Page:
“[The issue of international correspondents terminating their services] affects all banks but is even more serious in the case of non-Euro payments, in currencies such as the US dollar and pound sterling,” Cassar said.

“I am aware that a good number of Maltese banks continue to be serviced by their USD correspondents, and APS Bank is one of them. Therefore, our operations are not affected,” he highlighted.

“But things can change and a decision by a correspondent to de-risk may be triggered by general reputational concerns about Malta,” Cassar said. He noted that several factors came into play in such a situation, underlining that “whatever is necessary must be done to preserve the hard-earned reputation of Malta’s financial services industry.”

“The reforms under way at the Malta Financial Services Authority are good and show a needed sense of urgency, but it’s also important that all political, regulatory and industry players focus on presenting Malta as a place that upholds the highest standards of conduct,” Cassar said.

Cassar went on to describe four main reasons why correspondent banks are increasingly choosing to terminate the services they offer to jurisdictions around the world.

“First, more correspondent banks are finding that the business is not viable due to high compliance costs compared to lower volumes and low returns,” Cassar said.

“Second, the regulatory environment is also marked by more rigorous, compliance and prudential enforcement requirements – whether related to economic and trade sanctions, money laundering and tax transparency, compounded by the fact that there are often obstacles to cross-border information sharing,” he pointed out.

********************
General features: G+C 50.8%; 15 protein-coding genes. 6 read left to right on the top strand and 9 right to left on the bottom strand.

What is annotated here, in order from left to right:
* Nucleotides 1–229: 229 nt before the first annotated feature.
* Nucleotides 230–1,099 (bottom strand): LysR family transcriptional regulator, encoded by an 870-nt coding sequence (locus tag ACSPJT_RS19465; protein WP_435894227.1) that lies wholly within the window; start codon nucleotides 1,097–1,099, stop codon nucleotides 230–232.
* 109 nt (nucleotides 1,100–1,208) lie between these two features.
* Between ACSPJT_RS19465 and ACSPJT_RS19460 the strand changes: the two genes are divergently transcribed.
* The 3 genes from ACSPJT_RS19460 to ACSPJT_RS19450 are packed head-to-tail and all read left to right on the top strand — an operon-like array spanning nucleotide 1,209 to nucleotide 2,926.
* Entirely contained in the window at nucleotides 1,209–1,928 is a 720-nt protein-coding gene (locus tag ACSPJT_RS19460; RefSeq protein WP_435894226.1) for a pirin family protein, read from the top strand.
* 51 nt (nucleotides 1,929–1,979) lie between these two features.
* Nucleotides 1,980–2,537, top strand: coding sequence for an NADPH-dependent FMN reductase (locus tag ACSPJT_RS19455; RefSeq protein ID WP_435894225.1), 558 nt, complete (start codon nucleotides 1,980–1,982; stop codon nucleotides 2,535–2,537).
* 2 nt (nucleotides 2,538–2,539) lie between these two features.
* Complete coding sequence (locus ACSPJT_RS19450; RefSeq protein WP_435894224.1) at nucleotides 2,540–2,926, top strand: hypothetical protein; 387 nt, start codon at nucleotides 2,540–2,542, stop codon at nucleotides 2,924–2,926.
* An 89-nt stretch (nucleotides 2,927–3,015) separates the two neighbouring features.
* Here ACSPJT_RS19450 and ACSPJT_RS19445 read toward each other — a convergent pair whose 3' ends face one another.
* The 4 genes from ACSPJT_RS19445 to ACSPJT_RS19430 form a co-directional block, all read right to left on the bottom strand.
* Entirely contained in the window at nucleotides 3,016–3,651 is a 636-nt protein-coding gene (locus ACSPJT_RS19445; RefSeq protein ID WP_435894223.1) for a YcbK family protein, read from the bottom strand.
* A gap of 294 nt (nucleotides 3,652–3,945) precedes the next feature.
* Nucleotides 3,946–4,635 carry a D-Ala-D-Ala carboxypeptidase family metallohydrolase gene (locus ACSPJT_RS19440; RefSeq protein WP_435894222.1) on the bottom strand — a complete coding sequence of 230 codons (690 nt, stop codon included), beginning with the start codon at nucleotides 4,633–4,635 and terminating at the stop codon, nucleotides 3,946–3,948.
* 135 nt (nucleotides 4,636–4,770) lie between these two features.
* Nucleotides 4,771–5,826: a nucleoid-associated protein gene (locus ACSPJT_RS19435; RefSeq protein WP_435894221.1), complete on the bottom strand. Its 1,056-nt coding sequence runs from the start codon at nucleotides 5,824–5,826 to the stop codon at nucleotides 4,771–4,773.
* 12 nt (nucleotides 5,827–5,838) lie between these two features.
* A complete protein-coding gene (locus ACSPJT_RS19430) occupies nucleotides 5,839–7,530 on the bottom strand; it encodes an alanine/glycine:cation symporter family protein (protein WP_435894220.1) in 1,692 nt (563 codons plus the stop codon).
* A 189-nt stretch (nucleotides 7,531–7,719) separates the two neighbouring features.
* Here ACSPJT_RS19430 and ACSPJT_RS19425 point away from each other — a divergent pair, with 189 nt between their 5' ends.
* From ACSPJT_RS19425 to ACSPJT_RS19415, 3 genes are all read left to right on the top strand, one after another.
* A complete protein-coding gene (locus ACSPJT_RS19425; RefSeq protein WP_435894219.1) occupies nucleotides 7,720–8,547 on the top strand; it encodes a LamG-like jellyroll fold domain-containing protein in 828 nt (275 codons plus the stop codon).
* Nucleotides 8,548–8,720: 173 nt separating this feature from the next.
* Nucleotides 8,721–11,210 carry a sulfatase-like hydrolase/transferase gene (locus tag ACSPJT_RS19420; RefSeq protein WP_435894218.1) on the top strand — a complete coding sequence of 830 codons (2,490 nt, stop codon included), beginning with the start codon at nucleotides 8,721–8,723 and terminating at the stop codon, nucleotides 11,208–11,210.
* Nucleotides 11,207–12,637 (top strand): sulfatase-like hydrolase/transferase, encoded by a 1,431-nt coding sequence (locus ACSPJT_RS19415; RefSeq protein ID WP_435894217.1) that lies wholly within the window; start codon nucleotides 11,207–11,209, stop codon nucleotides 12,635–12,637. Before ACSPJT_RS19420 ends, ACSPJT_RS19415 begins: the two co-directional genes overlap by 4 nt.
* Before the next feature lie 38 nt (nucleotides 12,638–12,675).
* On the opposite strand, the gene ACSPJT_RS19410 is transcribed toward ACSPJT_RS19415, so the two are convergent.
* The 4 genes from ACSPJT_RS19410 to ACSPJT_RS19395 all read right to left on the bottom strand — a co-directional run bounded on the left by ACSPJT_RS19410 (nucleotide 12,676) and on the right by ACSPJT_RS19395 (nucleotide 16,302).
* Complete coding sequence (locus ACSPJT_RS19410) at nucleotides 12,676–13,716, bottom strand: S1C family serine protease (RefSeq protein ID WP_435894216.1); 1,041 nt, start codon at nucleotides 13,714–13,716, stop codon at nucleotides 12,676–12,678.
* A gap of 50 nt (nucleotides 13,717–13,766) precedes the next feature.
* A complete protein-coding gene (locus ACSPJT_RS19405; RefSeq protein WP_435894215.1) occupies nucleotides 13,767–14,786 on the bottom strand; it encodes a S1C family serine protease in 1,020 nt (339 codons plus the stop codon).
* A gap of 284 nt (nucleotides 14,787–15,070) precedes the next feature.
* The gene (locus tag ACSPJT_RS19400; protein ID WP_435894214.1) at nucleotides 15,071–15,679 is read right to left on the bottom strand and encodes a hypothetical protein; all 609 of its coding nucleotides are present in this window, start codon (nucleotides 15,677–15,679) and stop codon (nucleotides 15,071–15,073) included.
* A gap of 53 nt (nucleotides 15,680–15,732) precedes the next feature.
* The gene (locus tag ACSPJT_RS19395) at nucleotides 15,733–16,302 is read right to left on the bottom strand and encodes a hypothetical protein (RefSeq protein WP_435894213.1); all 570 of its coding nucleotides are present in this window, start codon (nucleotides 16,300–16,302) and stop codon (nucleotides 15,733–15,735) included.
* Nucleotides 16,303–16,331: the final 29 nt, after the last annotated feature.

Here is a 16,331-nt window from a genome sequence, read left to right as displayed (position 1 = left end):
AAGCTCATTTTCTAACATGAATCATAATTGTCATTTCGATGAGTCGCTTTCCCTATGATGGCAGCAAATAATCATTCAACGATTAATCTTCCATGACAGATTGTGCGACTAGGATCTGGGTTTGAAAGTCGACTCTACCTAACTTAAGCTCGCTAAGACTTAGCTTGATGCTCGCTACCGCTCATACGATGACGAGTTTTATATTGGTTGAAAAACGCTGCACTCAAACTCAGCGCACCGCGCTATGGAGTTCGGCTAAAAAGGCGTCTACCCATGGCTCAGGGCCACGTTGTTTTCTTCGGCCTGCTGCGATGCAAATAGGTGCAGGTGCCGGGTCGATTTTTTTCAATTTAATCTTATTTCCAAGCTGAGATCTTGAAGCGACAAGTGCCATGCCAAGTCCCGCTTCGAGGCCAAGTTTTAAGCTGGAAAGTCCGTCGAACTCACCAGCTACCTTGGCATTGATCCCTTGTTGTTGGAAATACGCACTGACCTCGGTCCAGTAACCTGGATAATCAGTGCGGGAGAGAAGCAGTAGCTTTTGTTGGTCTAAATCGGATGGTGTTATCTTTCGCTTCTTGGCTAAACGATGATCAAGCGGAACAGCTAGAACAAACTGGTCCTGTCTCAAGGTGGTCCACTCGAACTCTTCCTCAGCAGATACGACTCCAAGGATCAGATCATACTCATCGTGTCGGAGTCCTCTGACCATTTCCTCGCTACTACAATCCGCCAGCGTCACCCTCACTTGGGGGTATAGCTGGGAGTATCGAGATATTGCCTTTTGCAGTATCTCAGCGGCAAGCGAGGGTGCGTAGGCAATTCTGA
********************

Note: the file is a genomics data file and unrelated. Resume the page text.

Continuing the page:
“Third, the business carries high risks of substantial penalties imposed by regulators, as various well-publicised cases in recent years confirm.”

“And fourth, where regulatory expectations about the respondent banks, their jurisdictions and business risks are unclear, or cannot be mitigated, the pressures on the correspondent banks mount.”

Cassar stressed that the matter was serious in nature and could potentially undermine financial stability, growth and development goals and lead to the financial exclusion of certain categories of customers, businesses and countries. “This is borne out by reports and studies which also point to the risk that transactions will be driven into the shadow market and weaken the role that an organised financial sector can and should play in national development,” he added.

Termination of USD correspondent services will affect various sectors

A financial sector practitioner who spoke with BusinessToday said that ING’s termination of its BOV USD correspondent services will affect various sectors where trading is done in US dollars.

The function of a correspondent bank, he said, was to act as an intermediary between one bank and the other, if the two banks in question don’t have a direct relationship.

“If a Maltese person or company wants to make a payment to another person or company in US dollars through BOV, and if BOV doesn’t have a direct relationship with the payee’s bank, then BOV has to send the dollars from the payer’s account to the bank account of the payee through the use of an intermediary bank.”

“If, for example, the payee’s bank is JP Morgan and BOV has no direct relationship with JP Morgan, then BOV would use ING to pass the payment through, and ING would in turn send it to JP Morgan.”